Spengler v. Hughes Tool Co.
Appeal Court of Appeals for the Tenth Circuit, Case No. 3639

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169 F.2d 166 (1948)

SPENGLER et al.
v.
HUGHES TOOL CO.

No. 3639.

Circuit Court of Appeals. Tenth Circuit.

August 7, 1948.

*167 Kelsey Hutchinson and Earl Pruet, both of Oklahoma City, Okl. (Richardson, Shartel, Cochran & Pruet, of Oklahoma City, Okl., on the brief), for appellants.

Robert F. Campbell, of Houston, Tex., Fisher Ames, of Oklahoma City, Okl., Andrews, Kurth, Campbell & Bradley, of Houston, Tex. (Ames, Ames & Daughtery, of Oklahoma City, Okl., on the brief), for appellee.

Before PHILLIPS, BRATTON and and MURRAH, Circuit Judges.

BRATTON, Circuit Judge.

Hughes Tool Company brought an action against A. F. Spengler Company and A. F. Spengler for injunctive relief. In 1937, decree was entered granting a permanent injunction. No appeal was taken, and the decree became final. In 1946, the defendants filed in the case a petition for modification of the decree. On August 9, 1947, judgment was entered dismissing the petition. 73 F.Supp. 156. On August 21, a motion for new trial on the petition was filed; and on September 26, a supplemental motion for new trial was filed. On October 14, an order was entered denying the motion and the supplemental motion. And on December 29, notice of appeal was filed, appealing from the judgment entered August 9 dismissing the petition for modification of the original decree. A motion was filed in this court to dismiss the appeal on the ground that it was not taken within the time prescribed by law.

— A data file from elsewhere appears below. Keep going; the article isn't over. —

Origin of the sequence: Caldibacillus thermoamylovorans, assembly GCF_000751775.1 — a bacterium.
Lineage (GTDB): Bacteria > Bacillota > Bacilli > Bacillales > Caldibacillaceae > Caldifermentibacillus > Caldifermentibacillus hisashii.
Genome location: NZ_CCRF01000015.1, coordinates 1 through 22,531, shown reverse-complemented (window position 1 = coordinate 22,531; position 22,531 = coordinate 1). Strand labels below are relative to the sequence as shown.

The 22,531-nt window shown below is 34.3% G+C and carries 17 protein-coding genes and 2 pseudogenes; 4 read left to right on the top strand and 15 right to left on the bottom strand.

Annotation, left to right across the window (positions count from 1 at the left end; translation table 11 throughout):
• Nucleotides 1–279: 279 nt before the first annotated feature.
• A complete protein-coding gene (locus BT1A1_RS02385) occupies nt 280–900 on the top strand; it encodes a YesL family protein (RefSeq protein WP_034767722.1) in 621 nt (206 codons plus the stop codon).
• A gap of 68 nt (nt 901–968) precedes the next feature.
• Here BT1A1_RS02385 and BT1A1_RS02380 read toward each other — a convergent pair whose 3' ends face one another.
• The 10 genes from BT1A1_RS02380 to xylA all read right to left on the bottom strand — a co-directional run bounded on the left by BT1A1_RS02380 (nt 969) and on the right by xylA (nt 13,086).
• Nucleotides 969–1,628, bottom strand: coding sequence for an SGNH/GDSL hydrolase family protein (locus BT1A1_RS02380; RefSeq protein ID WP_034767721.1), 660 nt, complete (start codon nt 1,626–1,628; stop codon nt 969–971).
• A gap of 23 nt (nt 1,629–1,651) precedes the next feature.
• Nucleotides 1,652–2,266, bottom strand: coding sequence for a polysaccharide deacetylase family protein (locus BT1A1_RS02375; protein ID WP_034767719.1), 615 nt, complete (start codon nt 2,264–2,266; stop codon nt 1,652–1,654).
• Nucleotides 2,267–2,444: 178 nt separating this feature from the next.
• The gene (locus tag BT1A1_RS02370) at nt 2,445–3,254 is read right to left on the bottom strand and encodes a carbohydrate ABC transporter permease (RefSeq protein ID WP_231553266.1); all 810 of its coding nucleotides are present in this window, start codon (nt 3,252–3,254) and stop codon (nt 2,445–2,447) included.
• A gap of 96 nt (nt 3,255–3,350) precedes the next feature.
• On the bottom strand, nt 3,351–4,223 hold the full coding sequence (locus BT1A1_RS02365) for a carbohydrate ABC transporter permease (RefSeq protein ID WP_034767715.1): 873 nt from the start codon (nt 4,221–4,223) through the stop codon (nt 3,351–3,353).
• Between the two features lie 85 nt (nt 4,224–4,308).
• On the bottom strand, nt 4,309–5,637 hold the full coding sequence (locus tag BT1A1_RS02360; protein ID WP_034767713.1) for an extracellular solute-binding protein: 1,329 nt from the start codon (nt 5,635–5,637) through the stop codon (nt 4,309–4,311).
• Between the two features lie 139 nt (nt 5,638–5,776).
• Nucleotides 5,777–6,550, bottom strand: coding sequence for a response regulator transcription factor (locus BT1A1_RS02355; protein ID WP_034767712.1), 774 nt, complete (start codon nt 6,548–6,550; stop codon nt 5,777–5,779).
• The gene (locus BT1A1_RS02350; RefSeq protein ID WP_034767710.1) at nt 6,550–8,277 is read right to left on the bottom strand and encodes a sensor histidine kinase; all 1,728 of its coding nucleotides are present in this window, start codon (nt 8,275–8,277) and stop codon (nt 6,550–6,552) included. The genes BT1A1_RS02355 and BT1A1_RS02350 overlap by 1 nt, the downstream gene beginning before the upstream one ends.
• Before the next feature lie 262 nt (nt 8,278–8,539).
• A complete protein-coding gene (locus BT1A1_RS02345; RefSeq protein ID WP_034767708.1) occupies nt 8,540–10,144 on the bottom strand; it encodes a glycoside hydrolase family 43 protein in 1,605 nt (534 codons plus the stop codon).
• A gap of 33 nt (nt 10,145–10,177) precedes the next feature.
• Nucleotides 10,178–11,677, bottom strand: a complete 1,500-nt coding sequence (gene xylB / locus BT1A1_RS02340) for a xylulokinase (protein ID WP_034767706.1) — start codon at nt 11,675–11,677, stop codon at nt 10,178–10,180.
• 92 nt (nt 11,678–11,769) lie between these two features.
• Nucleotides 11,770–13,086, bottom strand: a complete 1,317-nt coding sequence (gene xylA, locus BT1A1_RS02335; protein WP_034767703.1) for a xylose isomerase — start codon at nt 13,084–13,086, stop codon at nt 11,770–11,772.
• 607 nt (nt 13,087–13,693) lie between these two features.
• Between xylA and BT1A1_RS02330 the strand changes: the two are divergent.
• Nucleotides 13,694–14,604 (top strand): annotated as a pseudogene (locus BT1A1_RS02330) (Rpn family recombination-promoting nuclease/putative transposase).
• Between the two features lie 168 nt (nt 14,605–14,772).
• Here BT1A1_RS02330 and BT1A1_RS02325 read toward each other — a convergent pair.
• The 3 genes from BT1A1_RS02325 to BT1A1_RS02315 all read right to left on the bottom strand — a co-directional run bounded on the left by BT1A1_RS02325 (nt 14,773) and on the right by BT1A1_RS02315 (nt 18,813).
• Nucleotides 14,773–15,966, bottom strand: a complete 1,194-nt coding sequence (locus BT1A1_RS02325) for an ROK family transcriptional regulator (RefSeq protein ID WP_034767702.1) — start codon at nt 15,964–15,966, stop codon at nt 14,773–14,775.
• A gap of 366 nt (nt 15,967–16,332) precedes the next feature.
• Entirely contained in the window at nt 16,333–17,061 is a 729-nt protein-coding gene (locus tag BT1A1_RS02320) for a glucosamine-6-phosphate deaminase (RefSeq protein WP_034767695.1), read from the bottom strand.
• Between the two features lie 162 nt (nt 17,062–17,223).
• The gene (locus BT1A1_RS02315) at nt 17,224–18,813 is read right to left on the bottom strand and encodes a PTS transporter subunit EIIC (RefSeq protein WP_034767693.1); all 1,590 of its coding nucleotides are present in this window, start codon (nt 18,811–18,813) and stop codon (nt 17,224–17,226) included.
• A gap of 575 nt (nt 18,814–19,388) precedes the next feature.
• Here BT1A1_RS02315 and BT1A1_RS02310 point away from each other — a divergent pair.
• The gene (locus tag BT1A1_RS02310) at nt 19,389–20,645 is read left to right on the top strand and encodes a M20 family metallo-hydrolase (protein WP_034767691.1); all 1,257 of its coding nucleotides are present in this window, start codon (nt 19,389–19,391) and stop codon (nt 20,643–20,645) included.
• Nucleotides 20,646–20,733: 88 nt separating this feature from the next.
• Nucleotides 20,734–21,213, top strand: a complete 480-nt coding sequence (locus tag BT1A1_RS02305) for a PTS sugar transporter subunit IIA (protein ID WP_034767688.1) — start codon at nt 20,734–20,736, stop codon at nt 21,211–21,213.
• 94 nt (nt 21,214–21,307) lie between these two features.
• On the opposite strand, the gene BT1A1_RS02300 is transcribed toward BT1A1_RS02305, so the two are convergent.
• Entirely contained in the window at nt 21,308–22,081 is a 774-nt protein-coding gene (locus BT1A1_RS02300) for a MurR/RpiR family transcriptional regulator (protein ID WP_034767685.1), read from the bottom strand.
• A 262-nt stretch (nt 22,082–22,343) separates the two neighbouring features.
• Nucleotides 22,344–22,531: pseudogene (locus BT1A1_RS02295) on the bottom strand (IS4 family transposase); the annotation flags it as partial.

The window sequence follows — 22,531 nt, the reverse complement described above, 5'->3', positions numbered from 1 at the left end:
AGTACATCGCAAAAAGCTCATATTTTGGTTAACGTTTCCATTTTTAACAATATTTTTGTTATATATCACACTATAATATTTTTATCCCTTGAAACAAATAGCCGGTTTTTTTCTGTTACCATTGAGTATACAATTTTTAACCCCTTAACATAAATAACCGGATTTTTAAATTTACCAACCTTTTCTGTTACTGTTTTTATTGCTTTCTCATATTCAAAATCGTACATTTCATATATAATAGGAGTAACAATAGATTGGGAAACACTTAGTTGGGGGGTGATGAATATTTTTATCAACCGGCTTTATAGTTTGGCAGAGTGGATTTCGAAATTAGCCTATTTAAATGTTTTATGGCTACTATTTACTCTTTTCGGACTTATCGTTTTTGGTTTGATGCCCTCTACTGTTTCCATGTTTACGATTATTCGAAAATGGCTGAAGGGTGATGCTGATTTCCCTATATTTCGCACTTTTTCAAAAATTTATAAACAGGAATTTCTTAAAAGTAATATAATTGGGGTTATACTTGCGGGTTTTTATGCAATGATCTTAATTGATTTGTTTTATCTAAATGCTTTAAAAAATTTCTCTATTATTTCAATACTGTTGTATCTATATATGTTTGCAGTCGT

Under Rule of Civil Procedure 73, 28 U.S.C.A. following section 723c, an appeal is taken from the district court to the circuit court of appeals by filing with the clerk of the district court a notice of appeal. And the filing of the notice within the time prescribed by law is essential to the jurisdiction of the circuit court of appeals. Stradford v. Wagner, 10 Cir., 64 F.2d 749.